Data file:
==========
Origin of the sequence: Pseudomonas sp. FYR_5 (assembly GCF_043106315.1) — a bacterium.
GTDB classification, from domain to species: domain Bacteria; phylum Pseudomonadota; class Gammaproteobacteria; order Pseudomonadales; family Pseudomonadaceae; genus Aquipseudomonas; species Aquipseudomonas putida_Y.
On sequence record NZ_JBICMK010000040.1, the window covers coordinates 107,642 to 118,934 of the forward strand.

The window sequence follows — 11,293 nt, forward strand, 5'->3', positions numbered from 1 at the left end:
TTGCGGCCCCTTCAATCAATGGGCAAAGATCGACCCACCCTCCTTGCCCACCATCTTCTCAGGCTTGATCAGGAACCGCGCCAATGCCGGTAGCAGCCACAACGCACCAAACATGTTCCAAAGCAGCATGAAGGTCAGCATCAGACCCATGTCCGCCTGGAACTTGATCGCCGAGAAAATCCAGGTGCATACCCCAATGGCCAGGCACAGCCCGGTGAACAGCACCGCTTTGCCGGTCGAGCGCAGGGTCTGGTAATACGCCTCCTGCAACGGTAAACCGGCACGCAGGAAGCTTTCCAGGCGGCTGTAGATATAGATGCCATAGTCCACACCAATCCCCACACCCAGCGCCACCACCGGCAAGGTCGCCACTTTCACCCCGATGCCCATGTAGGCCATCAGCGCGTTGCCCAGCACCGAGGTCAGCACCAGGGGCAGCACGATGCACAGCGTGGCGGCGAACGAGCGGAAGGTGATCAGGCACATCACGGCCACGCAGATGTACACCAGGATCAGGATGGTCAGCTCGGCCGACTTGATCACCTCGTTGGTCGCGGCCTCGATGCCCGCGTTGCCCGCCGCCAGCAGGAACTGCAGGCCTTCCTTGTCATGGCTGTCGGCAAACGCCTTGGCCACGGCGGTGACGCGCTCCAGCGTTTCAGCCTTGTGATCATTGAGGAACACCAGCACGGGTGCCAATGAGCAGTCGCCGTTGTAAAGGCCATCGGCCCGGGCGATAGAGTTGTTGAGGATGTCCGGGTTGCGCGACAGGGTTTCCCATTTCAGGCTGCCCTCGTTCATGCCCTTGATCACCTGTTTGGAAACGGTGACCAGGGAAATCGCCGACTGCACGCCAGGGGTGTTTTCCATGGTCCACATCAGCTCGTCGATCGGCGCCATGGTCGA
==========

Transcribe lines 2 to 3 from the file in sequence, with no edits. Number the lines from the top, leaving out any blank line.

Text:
GTDB classification, from domain to species: domain Bacteria; phylum Pseudomonadota; class Gammaproteobacteria; order Pseudomonadales; family Pseudomonadaceae; genus Aquipseudomonas; species Aquipseudomonas putida_Y.
On sequence record NZ_JBICMK010000040.1, the window covers coordinates 107,642 to 118,934 of the forward strand.